Good luck!
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Home now. Exhausted. Nothing found. Doctor's final answer: dementia. It can indeed be accelerated phenomenally with dialysis and kidney disease. Also she's probably so catatonic during the day because she's so often up all night.

By that time, the doc said she'd read mom's file. (Gee, really? Finally?) And her tune towards me changed, like a 180. Started talking about what an amazing job I'm doing, how great it was that I'd moved in to take care of mom, how I drove her to dialysis 3x a week, and so on.....oh yup, Doc was all smiles now!

I'm kind of MORE mad now. Because that makes me think it's not just the doctor's bedside manner, it's that she totally prejudged me! She godd***ed pre-judged me, 100%!

Maybe it was the heavy metal t-shirt.

Seriously though. What kind of ER doctor are you if you go around pre-judging people in the ER? Hi! After I got mom out of bed, out the door, and to dialysis (all while she was practically catatonic this morning), I was running around doing the shopping and errands all day....the ones I couldn't do earlier because mom was SICK all week, and the hospital bed arrived and I had to get the old bed out, and mom sh** the bed and the bathroom floor and half her clothes....and you have an obviously more expensive haircut than I, because you're a doctor and I'm a caregiver drudge whose friend cuts her hair for free, and I'm dressed in a hoodie and yoga pants and a concert t-shirt and no makeup or Spanx on a weekday, because it's what's clean and comfortable and WHO CARES WHAT I'M WEARING TO GO TO SAFEWAY. Am I supposed to dress like Kate Middleton just to get a modicum of respect from the EMERGENCY ROOM DOCTOR?  'Cause believe me, I've got the clothes....it's just that they're all back at MY house.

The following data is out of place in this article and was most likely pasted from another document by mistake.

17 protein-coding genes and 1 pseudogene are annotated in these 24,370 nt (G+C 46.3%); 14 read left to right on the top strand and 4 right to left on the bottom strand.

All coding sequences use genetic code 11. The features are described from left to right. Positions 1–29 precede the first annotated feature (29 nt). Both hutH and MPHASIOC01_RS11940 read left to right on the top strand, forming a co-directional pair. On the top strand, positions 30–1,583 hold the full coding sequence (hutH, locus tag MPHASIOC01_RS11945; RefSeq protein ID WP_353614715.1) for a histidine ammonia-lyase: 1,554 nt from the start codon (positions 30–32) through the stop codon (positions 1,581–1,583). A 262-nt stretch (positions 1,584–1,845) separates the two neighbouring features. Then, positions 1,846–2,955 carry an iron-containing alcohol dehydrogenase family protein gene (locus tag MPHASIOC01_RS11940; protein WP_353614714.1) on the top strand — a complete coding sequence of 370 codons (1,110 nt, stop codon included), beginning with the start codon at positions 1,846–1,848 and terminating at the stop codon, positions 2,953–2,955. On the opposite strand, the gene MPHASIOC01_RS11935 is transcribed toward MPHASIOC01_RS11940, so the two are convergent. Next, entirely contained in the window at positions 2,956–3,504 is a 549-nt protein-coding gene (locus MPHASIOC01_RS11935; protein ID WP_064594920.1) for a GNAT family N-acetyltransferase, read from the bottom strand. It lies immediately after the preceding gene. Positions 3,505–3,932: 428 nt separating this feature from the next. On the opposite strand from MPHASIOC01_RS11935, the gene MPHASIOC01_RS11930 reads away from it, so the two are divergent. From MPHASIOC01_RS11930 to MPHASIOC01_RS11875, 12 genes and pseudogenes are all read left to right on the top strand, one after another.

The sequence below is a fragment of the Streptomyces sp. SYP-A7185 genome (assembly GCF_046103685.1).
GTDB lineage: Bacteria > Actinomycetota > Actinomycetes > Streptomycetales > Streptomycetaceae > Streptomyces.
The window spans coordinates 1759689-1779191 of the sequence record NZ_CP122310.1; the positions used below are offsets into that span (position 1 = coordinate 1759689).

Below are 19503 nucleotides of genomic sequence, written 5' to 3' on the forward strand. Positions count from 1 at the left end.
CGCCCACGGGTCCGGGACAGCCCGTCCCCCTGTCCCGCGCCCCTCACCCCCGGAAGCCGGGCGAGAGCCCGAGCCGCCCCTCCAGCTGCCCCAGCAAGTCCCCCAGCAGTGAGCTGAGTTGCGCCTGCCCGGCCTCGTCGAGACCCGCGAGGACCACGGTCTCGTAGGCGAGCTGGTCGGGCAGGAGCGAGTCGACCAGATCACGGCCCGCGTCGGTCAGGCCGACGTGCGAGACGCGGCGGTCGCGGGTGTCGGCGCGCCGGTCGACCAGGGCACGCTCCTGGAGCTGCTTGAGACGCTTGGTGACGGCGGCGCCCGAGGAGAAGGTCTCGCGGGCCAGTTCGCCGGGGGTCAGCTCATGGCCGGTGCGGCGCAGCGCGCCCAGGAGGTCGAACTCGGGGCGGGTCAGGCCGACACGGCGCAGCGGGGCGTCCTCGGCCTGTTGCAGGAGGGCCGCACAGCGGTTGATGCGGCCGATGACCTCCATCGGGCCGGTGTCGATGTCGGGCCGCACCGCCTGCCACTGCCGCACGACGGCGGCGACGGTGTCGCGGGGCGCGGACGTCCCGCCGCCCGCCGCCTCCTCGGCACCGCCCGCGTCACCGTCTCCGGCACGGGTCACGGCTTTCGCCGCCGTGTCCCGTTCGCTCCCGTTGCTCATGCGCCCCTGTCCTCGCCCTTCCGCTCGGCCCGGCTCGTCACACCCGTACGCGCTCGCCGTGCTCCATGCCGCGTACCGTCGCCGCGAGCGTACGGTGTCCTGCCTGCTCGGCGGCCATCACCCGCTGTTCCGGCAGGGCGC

I wonder what else is in that file, 'cause I've not seen a change in attitude like that in a long time.  I'd like to make my new wardrobe out of whatever's written down there, thanks. 
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I've never seen her before and I've been coming to this ER for 22 years.

Edit: it's a small town. 90,000 people.